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The Mass Media

Advice with the Arts Editor: Building a maintenance routine

A student applies skincare products as part of their daily routine. Photo from The Mass Media Archives.

Maintenance routines have been trending all over social media, but what exactly is a maintenance routine? It seems like an over-the-top, elaborate self-care routine, but it goes a little deeper than that. Think of it as a way to keep feeling like the best version of yourself. Imagine going into public and many of your insecurities have just disappeared. That’s basically the goal.

To build a maintenance routine, you first need to brainstorm on what makes you the most confident. Many people have the misconception that this just includes physical traits. Yes, that is part of it, but also think of the mental traits that make you feel your best. 

I personally feel my best when I am knowledgeable about what is happening in the world. This includes being up-to-date on news stories and social issues that matter to me. I prefer not to get my news from social media because there is so much misinformation online that it’s hard to keep track of what’s really happening. Also, when my social media feed is drowned in sad news stories, it affects my mental health.

Instead, I signed up for a daily newsletter geared towards women, called TheDailySkimm, that sends the major headlines directly to my inbox. This way, I can dedicate time in my day to just going through news stories, and the negative stories typically don’t bleed into my day the way it does on social media. 

I also subscribe to The New York Times through the free subscription for UMass Boston students found on the Healey Library’s “E-Resources” section on their website. I like to browse through a few different news sources to get a wider range of opinions. I usually go through news stories every day or every other day.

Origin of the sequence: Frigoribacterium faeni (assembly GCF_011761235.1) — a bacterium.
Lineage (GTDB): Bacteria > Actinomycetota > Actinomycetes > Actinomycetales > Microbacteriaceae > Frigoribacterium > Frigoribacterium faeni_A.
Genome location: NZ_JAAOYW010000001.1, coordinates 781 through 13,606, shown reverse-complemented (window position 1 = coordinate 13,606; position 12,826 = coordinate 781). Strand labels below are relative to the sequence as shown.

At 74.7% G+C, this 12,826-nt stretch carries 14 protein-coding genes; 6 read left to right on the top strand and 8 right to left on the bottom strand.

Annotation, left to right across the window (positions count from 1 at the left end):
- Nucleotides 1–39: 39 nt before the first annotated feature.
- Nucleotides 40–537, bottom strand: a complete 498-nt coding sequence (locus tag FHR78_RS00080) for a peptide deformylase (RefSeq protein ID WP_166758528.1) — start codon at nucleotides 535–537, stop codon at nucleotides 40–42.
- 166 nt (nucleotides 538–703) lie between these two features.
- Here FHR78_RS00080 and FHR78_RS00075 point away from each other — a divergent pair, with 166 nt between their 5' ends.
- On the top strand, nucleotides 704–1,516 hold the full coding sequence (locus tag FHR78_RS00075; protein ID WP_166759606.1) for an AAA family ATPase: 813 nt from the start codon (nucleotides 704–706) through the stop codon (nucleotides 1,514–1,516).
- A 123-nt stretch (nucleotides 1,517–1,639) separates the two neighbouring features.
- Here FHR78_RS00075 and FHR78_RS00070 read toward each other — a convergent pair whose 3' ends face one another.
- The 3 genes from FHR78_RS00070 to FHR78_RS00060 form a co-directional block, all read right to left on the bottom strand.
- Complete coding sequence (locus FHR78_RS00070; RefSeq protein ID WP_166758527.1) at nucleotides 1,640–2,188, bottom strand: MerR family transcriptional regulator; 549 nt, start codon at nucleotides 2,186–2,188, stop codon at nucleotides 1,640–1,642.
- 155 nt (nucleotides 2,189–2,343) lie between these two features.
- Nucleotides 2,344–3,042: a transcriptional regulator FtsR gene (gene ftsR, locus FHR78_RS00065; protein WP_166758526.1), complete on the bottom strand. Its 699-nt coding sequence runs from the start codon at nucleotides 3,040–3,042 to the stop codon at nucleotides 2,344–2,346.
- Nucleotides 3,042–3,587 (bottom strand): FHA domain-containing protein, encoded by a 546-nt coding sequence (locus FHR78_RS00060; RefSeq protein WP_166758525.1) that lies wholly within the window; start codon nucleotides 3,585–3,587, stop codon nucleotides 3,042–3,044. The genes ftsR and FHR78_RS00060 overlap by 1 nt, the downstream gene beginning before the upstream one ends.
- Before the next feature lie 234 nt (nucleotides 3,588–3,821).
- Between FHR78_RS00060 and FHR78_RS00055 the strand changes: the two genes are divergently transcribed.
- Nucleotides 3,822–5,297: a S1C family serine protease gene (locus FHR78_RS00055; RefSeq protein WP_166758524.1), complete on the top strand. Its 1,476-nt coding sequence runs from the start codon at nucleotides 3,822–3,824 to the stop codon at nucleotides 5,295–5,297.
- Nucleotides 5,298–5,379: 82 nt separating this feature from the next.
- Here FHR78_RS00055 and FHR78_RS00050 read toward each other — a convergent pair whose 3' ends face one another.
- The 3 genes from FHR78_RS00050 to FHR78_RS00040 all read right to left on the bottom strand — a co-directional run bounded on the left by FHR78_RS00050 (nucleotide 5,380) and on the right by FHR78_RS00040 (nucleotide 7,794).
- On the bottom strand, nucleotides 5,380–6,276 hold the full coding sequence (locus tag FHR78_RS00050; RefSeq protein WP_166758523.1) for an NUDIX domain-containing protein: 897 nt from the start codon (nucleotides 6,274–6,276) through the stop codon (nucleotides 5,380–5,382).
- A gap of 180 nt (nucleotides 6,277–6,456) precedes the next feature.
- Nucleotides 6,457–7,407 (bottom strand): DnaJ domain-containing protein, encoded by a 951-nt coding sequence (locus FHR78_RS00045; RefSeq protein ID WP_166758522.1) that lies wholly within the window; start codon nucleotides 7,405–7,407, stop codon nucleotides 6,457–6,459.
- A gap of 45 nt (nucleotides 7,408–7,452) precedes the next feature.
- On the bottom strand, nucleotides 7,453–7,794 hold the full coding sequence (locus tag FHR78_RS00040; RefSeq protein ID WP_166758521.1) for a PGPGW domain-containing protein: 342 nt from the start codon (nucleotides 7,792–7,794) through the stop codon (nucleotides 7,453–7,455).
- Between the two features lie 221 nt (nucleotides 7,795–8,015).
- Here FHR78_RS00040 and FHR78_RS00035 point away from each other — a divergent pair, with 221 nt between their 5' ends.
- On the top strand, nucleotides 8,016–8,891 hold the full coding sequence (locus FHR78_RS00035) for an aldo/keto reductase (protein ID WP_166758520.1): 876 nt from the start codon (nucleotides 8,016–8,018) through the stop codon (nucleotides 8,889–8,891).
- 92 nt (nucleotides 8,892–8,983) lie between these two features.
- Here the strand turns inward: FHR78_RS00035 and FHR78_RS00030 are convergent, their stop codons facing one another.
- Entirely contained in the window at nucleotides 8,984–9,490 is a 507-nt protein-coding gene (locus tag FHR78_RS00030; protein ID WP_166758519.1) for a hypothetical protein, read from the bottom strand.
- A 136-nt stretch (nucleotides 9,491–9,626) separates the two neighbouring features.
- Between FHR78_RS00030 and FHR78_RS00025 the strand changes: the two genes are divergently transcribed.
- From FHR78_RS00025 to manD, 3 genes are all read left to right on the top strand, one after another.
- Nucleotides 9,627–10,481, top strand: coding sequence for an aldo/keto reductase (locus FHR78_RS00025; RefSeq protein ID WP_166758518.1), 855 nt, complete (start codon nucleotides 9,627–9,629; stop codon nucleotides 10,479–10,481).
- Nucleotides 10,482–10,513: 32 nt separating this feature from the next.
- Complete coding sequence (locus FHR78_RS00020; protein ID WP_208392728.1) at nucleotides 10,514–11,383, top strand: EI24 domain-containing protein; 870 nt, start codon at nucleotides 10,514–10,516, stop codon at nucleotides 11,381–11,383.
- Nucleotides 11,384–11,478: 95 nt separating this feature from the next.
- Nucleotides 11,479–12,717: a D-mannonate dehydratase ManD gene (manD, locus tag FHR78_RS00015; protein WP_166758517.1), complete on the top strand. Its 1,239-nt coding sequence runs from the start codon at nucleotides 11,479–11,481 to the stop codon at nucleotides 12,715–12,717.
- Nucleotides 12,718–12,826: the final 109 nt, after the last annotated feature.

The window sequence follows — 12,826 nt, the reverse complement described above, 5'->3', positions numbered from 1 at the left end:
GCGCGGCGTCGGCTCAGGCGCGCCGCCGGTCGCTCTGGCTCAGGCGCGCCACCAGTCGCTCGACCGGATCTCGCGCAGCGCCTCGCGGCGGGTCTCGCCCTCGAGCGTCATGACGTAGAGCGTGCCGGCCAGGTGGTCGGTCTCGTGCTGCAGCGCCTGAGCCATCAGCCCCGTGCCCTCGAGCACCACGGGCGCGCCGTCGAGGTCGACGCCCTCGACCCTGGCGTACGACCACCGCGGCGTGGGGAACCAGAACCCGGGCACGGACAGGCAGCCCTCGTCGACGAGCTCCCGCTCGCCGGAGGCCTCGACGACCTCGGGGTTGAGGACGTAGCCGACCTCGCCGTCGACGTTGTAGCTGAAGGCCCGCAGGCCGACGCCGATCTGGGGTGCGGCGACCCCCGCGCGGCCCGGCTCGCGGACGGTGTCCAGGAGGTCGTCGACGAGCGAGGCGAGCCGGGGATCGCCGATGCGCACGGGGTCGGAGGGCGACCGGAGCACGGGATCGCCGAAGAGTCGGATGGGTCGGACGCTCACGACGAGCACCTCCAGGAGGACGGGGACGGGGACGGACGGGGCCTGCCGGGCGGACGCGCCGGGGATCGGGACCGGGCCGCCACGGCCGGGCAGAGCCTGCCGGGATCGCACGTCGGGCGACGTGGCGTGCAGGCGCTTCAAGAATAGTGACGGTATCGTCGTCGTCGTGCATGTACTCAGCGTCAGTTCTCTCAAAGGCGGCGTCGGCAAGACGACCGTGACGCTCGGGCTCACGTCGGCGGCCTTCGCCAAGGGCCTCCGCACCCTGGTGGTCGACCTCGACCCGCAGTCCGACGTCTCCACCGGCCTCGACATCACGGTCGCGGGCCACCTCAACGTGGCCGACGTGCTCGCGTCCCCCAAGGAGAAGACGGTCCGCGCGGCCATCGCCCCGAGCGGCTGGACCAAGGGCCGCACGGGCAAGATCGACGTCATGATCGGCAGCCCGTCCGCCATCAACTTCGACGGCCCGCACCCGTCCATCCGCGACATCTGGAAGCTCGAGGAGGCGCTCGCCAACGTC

When it comes to social issues, I have been reading for 10 minutes a day from the nonfiction book of my choice. I keep it at 10 minutes because on my busy days, I can still manage 10 minutes. This way I stay informed, and when I want to talk to someone about the news, I can feel confident that I know what I’m talking about. 

Confidence can come from anywhere, so really take the time to think about where your confidence comes from. I also feel better when I smell nice, so I am sure to shower every other day and use my lotion and perfume when I get out of the shower. Small things add up when it comes to confidence. 

I like when my hair is shiny and strong, so I oil it once a week with coconut oil. Some people like when they have their nails done, so they make sure to either do their nails or go to the nail salon every two weeks. If you feel best after you get your hair done, make sure to make the appointment every six weeks to feel your best. This feels like common sense to some, but for others, this might not cross their mind, especially for those with mental health issues.

If you suffer from depression or other mental health issues, do the best in your power to feel your best. Take note of the small things that make you feel better. It could be making coffee in the morning, taking a bath with lots of candles and soaps, or even just putting on a nice outfit. Some of these feel unmanageable when you’re depressed, but just figure out what works best for you. Self care is a personal journey. Personally, I know I feel worse after spending hours on TikTok, so I set an app limit on my phone that will lock me out of TikTok after a certain amount of time. 

Maintenance routines can seem extensive based on the videos on social media, but you can customize a routine just for you that makes you feel your best. That’s what a maintenance routine is all about. Confidence.

About the Contributor
Rena Weafer, Arts Editor